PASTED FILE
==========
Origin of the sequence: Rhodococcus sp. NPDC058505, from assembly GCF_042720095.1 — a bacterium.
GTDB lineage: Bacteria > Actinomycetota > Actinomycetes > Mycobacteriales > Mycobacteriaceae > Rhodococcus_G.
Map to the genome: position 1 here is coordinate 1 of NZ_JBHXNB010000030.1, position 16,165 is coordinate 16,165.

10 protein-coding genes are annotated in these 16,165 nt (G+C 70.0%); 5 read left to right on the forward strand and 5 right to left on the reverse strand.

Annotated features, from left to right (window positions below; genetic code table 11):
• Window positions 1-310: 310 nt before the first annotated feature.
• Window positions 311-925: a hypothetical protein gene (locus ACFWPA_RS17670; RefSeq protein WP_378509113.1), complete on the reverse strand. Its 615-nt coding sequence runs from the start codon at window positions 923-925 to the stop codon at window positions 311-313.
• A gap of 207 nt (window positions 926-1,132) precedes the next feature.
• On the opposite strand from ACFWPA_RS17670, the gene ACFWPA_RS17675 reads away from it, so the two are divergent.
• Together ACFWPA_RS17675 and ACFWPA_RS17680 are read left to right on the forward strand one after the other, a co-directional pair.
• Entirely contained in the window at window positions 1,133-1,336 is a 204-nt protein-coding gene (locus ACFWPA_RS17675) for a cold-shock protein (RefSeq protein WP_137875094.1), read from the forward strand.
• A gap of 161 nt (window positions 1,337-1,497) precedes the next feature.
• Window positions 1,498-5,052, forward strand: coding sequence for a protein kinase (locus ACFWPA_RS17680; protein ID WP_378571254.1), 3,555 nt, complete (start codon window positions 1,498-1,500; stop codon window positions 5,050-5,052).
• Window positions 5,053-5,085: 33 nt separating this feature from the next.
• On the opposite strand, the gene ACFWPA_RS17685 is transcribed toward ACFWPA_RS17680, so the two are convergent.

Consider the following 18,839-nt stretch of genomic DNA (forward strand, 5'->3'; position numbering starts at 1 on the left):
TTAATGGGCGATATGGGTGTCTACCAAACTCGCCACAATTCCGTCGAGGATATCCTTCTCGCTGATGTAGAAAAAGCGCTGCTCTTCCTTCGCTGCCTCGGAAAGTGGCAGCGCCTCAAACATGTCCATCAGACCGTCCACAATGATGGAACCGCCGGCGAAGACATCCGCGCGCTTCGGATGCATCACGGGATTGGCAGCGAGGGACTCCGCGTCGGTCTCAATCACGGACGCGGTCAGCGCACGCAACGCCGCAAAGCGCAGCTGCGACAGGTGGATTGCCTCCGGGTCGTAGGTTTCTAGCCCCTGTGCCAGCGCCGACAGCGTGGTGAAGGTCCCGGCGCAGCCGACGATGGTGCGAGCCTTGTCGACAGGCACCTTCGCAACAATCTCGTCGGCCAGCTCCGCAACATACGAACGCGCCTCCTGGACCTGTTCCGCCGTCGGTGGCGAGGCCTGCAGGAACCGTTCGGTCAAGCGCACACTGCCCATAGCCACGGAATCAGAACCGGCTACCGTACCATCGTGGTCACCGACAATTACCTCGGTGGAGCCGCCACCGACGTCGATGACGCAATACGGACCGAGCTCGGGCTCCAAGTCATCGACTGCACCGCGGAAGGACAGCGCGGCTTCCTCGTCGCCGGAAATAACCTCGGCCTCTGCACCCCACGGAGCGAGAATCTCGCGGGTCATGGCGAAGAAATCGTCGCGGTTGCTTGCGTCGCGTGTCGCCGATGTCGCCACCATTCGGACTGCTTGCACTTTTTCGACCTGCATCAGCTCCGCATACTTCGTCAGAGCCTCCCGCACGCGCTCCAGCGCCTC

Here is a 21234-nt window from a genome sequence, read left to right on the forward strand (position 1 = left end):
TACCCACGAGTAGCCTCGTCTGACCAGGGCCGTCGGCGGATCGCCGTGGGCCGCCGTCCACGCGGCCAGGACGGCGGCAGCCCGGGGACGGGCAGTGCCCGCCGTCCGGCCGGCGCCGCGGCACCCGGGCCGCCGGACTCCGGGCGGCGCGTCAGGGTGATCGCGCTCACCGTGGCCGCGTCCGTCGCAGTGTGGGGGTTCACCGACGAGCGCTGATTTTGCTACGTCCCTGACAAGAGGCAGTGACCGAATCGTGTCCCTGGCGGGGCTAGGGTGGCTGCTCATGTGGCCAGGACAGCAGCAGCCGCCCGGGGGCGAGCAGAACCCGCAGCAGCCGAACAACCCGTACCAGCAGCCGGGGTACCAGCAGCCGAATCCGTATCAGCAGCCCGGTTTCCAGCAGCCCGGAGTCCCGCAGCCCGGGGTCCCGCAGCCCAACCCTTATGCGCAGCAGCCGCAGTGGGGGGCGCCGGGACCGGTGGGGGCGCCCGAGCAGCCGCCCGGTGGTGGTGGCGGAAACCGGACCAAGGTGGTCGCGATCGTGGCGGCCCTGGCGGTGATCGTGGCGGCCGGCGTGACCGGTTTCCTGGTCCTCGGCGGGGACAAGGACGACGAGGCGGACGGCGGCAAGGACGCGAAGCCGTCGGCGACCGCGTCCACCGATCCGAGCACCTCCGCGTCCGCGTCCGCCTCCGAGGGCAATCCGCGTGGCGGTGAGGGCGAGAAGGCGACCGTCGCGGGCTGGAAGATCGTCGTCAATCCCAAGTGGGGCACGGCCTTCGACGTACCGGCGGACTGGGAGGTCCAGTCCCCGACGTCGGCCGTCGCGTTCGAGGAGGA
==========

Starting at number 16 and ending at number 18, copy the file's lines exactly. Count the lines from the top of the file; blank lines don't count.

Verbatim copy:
Consider the following 18,839-nt stretch of genomic DNA (forward strand, 5'->3'; position numbering starts at 1 on the left):
TTAATGGGCGATATGGGTGTCTACCAAACTCGCCACAATTCCGTCGAGGATATCCTTCTCGCTGATGTAGAAAAAGCGCTGCTCTTCCTTCGCTGCCTCGGAAAGTGGCAGCGCCTCAAACATGTCCATCAGACCGTCCACAATGATGGAACCGCCGGCGAAGACATCCGCGCGCTTCGGATGCATCACGGGATTGGCAGCGAGGGACTCCGCGTCGGTCTCAATCACGGACGCGGTCAGCGCACGCAACGCCGCAAAGCGCAGCTGCGACAGGTGGATTGCCTCCGGGTCGTAGGTTTCTAGCCCCTGTGCCAGCGCCGACAGCGTGGTGAAGGTCCCGGCGCAGCCGACGATGGTGCGAGCCTTGTCGACAGGCACCTTCGCAACAATCTCGTCGGCCAGCTCCGCAACATACGAACGCGCCTCCTGGACCTGTTCCGCCGTCGGTGGCGAGGCCTGCAGGAACCGTTCGGTCAAGCGCACACTGCCCATAGCCACGGAATCAGAACCGGCTACCGTACCATCGTGGTCACCGACAATTACCTCGGTGGAGCCGCCACCGACGTCGATGACGCAATACGGACCGAGCTCGGGCTCCAAGTCATCGACTGCACCGCGGAAGGACAGCGCGGCTTCCTCGTCGCCGGAAATAACCTCGGCCTCTGCACCCCACGGAGCGAGAATCTCGCGGGTCATGGCGAAGAAATCGTCGCGGTTGCTTGCGTCGCGTGTCGCCGATGTCGCCACCATTCGGACTGCTTGCACTTTTTCGACCTGCATCAGCTCCGCATACTTCGTCAGAGCCTCCCGCACGCGCTCCAGCGCCTC

Here is a 21234-nt window from a genome sequence, read left to right on the forward strand (position 1 = left end):